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Doing your homework on school applications

For parents, making primary or secondary school applications for their children can be an extremely stressful experience. A great deal of research has to go into the nomination of school choices as there are a number of factors to consider, namely, the number of available places, distance from the school, places allocated to siblings, priority to children with special needs or religious beliefs. The decision making process is much harder for those parents who are in the process of separating or who are separated.

For these parents who are in the process of separating early, consideration needs to be given to where the child of the family will be living at the time the school application is made. Where a child lives is the critical factor under the “distance rule” and assessing the merits of a school application. If an application is made from a family home address but it is sold before a school place is allocated or an appeal is needed, the overall application could be jeopardised. Furthermore, if an application to a school is successful and then the parents separate, parents then have to consider the logistics in undertaking the school runs from their new homes (in additional to potentially juggling the demands of getting to and from work).

For parents who are already separated, they are still required to agree the nominations for school applications as they share parental responsibility for their children. However once parties do separate, whilst they will have a shared interest to secure the best school for their child, they may have competing interests when considering faith based schools, school runs and travel arrangements to work thereafter.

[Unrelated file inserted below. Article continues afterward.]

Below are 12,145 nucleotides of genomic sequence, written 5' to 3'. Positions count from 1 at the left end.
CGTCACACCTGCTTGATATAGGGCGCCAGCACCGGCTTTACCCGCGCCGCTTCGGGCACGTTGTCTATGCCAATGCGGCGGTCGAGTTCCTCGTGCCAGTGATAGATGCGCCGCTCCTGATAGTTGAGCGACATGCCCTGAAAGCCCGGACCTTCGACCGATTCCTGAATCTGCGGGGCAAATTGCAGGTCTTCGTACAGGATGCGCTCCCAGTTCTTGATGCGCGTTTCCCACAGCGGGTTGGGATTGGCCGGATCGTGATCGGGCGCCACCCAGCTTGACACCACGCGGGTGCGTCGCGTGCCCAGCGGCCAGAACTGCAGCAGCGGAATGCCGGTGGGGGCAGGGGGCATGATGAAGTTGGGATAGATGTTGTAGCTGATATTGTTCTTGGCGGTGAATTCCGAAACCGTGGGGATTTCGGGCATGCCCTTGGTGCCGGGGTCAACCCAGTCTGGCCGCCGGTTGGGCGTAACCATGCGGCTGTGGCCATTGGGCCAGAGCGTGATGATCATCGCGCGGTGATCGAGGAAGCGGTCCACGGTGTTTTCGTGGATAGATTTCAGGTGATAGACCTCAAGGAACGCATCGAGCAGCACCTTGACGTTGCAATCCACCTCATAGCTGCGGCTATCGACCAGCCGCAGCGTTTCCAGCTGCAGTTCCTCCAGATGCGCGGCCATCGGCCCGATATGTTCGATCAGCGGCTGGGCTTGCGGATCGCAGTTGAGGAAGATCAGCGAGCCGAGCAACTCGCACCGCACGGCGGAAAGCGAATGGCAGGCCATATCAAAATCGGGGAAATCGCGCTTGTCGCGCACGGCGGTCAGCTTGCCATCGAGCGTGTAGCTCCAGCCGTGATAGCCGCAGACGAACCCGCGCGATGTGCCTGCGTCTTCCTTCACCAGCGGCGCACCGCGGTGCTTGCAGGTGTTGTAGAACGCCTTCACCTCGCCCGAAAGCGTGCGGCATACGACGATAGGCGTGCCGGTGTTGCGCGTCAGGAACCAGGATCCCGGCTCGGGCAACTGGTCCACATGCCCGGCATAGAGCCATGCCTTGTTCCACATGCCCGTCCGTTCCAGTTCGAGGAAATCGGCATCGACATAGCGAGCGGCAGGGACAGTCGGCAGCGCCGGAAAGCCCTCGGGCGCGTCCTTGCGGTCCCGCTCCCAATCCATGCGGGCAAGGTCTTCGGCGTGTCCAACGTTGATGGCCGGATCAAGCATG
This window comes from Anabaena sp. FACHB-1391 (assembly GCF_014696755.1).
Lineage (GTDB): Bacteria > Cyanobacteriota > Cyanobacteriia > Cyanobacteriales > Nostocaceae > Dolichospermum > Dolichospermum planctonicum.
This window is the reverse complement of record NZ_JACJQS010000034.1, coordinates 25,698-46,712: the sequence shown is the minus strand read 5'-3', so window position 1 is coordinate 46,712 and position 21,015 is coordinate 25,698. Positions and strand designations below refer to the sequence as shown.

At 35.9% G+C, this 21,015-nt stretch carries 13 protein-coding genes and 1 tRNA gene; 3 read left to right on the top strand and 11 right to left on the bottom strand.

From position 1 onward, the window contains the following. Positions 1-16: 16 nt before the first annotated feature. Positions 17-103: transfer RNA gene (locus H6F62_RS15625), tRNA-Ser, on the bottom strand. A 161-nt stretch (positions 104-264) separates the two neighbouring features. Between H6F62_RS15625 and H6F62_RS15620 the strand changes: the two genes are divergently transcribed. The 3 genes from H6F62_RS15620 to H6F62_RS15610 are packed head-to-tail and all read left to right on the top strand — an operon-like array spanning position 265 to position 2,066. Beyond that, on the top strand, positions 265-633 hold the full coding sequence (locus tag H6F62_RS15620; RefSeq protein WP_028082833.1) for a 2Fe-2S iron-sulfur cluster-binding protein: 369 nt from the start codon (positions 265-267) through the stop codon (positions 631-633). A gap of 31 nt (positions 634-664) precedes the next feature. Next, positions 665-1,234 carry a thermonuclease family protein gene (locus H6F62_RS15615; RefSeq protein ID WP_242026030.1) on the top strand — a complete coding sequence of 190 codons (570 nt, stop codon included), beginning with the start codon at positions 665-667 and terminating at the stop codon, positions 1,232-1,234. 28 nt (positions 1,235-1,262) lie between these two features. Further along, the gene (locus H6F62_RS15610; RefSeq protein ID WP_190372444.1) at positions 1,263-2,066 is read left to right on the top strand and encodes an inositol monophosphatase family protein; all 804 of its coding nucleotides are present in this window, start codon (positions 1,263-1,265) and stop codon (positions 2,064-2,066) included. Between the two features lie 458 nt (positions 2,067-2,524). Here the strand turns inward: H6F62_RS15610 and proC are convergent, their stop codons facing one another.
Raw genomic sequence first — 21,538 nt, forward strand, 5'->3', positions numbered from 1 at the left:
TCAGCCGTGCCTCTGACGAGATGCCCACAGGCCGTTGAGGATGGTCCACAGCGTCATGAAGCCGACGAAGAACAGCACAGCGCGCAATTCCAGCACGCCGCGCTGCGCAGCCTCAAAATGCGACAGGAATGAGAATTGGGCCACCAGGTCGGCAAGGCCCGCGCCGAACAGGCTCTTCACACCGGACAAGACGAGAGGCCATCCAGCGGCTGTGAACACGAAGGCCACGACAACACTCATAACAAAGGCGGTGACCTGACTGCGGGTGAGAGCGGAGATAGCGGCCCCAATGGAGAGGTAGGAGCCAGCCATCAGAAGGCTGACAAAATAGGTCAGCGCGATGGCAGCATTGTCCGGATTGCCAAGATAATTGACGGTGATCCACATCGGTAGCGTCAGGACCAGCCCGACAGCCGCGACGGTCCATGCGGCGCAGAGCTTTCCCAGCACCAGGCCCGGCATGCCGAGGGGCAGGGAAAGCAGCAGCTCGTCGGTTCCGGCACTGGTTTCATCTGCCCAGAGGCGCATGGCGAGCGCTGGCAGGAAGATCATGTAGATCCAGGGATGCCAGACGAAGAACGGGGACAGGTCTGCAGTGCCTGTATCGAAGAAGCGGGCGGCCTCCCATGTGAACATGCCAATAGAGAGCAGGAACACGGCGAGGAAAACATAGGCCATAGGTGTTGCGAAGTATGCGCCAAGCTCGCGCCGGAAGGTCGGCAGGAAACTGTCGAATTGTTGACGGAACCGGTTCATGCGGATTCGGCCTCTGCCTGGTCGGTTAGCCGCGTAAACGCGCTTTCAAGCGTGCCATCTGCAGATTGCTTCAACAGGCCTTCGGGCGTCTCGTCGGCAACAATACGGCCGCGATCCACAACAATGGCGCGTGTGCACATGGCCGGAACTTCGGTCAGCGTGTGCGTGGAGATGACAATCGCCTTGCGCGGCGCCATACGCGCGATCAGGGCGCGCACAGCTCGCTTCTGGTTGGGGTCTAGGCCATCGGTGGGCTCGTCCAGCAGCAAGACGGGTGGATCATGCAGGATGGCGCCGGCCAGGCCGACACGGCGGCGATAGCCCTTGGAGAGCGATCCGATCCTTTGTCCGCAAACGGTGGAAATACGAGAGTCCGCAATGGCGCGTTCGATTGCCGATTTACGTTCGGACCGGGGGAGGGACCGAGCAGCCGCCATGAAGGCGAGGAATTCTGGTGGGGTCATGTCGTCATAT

The key to agreeing a successful school application is to do your research early on and if matters cannot be agreed, then applications may have to be made to the court. However any court application would have to be made well before Local Education Authority deadlines. In respect of Hertfordshire primary school applications the deadline for 'on time' applications was 15 January 2017. You can still make a late application by 2 February 2017 but you will have to submit a written explanation giving reasons why your application was late, for your application to be agreed as ‘on time’. You're much less likely to get your preferred school if you apply late.

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CONTACT KIRAN

If you would like more information or advice relating to this article or a Family law matter, please do not hesitate to contact Kiran Beeharry on 01727 798047. 

© SA LAW 2017

Every care is taken in the preparation of our articles. However, no responsibility can be accepted to any person who acts on the basis of information contained in them alone. You are recommended to obtain specific advice in respect of individual cases.

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